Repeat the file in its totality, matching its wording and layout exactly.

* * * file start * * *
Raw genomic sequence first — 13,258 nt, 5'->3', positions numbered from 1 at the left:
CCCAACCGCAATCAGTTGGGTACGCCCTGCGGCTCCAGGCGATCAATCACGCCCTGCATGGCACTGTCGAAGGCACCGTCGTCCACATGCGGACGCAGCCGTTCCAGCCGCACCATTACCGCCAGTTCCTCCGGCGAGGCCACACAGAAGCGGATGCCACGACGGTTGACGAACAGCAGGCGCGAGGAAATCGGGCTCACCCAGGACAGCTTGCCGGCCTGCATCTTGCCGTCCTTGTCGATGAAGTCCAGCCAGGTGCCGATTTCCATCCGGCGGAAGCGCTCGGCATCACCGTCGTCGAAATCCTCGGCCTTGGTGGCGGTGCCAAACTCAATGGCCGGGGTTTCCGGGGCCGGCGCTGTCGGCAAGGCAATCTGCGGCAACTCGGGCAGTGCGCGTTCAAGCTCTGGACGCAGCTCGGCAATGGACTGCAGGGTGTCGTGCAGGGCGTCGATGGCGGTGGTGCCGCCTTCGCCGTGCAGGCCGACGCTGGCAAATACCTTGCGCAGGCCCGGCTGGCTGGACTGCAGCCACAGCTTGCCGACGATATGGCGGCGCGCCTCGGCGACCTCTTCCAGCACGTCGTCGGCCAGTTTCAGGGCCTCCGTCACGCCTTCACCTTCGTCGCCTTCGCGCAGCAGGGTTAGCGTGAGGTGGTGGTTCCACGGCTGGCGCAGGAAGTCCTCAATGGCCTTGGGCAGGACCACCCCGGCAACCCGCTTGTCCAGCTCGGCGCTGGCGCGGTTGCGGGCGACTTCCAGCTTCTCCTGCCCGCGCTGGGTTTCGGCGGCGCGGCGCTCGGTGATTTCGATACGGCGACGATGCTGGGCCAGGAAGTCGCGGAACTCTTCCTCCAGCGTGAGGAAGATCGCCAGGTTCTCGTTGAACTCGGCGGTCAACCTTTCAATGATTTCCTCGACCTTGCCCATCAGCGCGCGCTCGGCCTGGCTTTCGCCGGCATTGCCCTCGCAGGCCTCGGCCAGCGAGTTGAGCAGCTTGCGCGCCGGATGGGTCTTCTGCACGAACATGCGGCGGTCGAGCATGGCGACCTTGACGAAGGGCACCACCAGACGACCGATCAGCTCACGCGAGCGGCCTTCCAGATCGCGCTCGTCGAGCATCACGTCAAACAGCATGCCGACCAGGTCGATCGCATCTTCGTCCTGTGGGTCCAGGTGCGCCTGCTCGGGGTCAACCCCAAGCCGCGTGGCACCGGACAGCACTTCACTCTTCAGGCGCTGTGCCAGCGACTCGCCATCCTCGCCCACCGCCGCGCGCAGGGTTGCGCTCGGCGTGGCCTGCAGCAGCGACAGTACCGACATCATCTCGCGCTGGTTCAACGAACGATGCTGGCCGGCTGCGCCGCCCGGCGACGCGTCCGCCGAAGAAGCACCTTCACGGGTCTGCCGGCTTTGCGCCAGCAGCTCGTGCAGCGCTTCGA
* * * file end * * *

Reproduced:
Raw genomic sequence first — 13,258 nt, 5'->3', positions numbered from 1 at the left:
CCCAACCGCAATCAGTTGGGTACGCCCTGCGGCTCCAGGCGATCAATCACGCCCTGCATGGCACTGTCGAAGGCACCGTCGTCCACATGCGGACGCAGCCGTTCCAGCCGCACCATTACCGCCAGTTCCTCCGGCGAGGCCACACAGAAGCGGATGCCACGACGGTTGACGAACAGCAGGCGCGAGGAAATCGGGCTCACCCAGGACAGCTTGCCGGCCTGCATCTTGCCGTCCTTGTCGATGAAGTCCAGCCAGGTGCCGATTTCCATCCGGCGGAAGCGCTCGGCATCACCGTCGTCGAAATCCTCGGCCTTGGTGGCGGTGCCAAACTCAATGGCCGGGGTTTCCGGGGCCGGCGCTGTCGGCAAGGCAATCTGCGGCAACTCGGGCAGTGCGCGTTCAAGCTCTGGACGCAGCTCGGCAATGGACTGCAGGGTGTCGTGCAGGGCGTCGATGGCGGTGGTGCCGCCTTCGCCGTGCAGGCCGACGCTGGCAAATACCTTGCGCAGGCCCGGCTGGCTGGACTGCAGCCACAGCTTGCCGACGATATGGCGGCGCGCCTCGGCGACCTCTTCCAGCACGTCGTCGGCCAGTTTCAGGGCCTCCGTCACGCCTTCACCTTCGTCGCCTTCGCGCAGCAGGGTTAGCGTGAGGTGGTGGTTCCACGGCTGGCGCAGGAAGTCCTCAATGGCCTTGGGCAGGACCACCCCGGCAACCCGCTTGTCCAGCTCGGCGCTGGCGCGGTTGCGGGCGACTTCCAGCTTCTCCTGCCCGCGCTGGGTTTCGGCGGCGCGGCGCTCGGTGATTTCGATACGGCGACGATGCTGGGCCAGGAAGTCGCGGAACTCTTCCTCCAGCGTGAGGAAGATCGCCAGGTTCTCGTTGAACTCGGCGGTCAACCTTTCAATGATTTCCTCGACCTTGCCCATCAGCGCGCGCTCGGCCTGGCTTTCGCCGGCATTGCCCTCGCAGGCCTCGGCCAGCGAGTTGAGCAGCTTGCGCGCCGGATGGGTCTTCTGCACGAACATGCGGCGGTCGAGCATGGCGACCTTGACGAAGGGCACCACCAGACGACCGATCAGCTCACGCGAGCGGCCTTCCAGATCGCGCTCGTCGAGCATCACGTCAAACAGCATGCCGACCAGGTCGATCGCATCTTCGTCCTGTGGGTCCAGGTGCGCCTGCTCGGGGTCAACCCCAAGCCGCGTGGCACCGGACAGCACTTCACTCTTCAGGCGCTGTGCCAGCGACTCGCCATCCTCGCCCACCGCCGCGCGCAGGGTTGCGCTCGGCGTGGCCTGCAGCAGCGACAGTACCGACATCATCTCGCGCTGGTTCAACGAACGATGCTGGCCGGCTGCGCCGCCCGGCGACGCGTCCGCCGAAGAAGCACCTTCACGGGTCTGCCGGCTTTGCGCCAGCAGCTCGTGCAGCGCTTCGA